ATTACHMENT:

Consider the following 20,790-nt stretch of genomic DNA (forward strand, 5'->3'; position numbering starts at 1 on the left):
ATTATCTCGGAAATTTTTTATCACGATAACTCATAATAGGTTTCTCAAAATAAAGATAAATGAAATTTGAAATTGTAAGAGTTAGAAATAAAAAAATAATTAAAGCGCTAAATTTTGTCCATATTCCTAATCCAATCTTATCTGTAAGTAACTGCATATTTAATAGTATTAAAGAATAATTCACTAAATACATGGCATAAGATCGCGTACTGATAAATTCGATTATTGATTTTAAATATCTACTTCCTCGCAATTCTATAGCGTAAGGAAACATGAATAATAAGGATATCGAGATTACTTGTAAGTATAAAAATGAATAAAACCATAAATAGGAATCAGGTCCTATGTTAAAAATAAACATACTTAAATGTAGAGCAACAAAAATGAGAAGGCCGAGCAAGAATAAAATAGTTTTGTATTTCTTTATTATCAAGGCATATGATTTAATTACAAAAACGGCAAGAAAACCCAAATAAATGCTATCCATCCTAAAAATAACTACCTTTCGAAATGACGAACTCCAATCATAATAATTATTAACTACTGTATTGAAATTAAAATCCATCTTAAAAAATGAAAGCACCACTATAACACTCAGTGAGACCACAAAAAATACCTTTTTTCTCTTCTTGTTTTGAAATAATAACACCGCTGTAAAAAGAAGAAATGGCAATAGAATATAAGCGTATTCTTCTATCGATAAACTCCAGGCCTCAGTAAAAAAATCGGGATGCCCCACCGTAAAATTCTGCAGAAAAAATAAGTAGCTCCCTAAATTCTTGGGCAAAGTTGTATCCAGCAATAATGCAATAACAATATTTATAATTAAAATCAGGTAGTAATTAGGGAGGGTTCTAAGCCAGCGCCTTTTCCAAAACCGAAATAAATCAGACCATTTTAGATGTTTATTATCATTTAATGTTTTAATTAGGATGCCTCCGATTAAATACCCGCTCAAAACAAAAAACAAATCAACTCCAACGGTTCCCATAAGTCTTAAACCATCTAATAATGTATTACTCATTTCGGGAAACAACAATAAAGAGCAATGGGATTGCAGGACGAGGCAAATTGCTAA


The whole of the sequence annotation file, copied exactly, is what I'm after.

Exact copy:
Consider the following 20,790-nt stretch of genomic DNA (forward strand, 5'->3'; position numbering starts at 1 on the left):
ATTATCTCGGAAATTTTTTATCACGATAACTCATAATAGGTTTCTCAAAATAAAGATAAATGAAATTTGAAATTGTAAGAGTTAGAAATAAAAAAATAATTAAAGCGCTAAATTTTGTCCATATTCCTAATCCAATCTTATCTGTAAGTAACTGCATATTTAATAGTATTAAAGAATAATTCACTAAATACATGGCATAAGATCGCGTACTGATAAATTCGATTATTGATTTTAAATATCTACTTCCTCGCAATTCTATAGCGTAAGGAAACATGAATAATAAGGATATCGAGATTACTTGTAAGTATAAAAATGAATAAAACCATAAATAGGAATCAGGTCCTATGTTAAAAATAAACATACTTAAATGTAGAGCAACAAAAATGAGAAGGCCGAGCAAGAATAAAATAGTTTTGTATTTCTTTATTATCAAGGCATATGATTTAATTACAAAAACGGCAAGAAAACCCAAATAAATGCTATCCATCCTAAAAATAACTACCTTTCGAAATGACGAACTCCAATCATAATAATTATTAACTACTGTATTGAAATTAAAATCCATCTTAAAAAATGAAAGCACCACTATAACACTCAGTGAGACCACAAAAAATACCTTTTTTCTCTTCTTGTTTTGAAATAATAACACCGCTGTAAAAAGAAGAAATGGCAATAGAATATAAGCGTATTCTTCTATCGATAAACTCCAGGCCTCAGTAAAAAAATCGGGATGCCCCACCGTAAAATTCTGCAGAAAAAATAAGTAGCTCCCTAAATTCTTGGGCAAAGTTGTATCCAGCAATAATGCAATAACAATATTTATAATTAAAATCAGGTAGTAATTAGGGAGGGTTCTAAGCCAGCGCCTTTTCCAAAACCGAAATAAATCAGACCATTTTAGATGTTTATTATCATTTAATGTTTTAATTAGGATGCCTCCGATTAAATACCCGCTCAAAACAAAAAACAAATCAACTCCAACGGTTCCCATAAGTCTTAAACCATCTAATAATGTATTACTCATTTCGGGAAACAACAATAAAGAGCAATGGGATTGCAGGACGAGGCAAATTGCTAA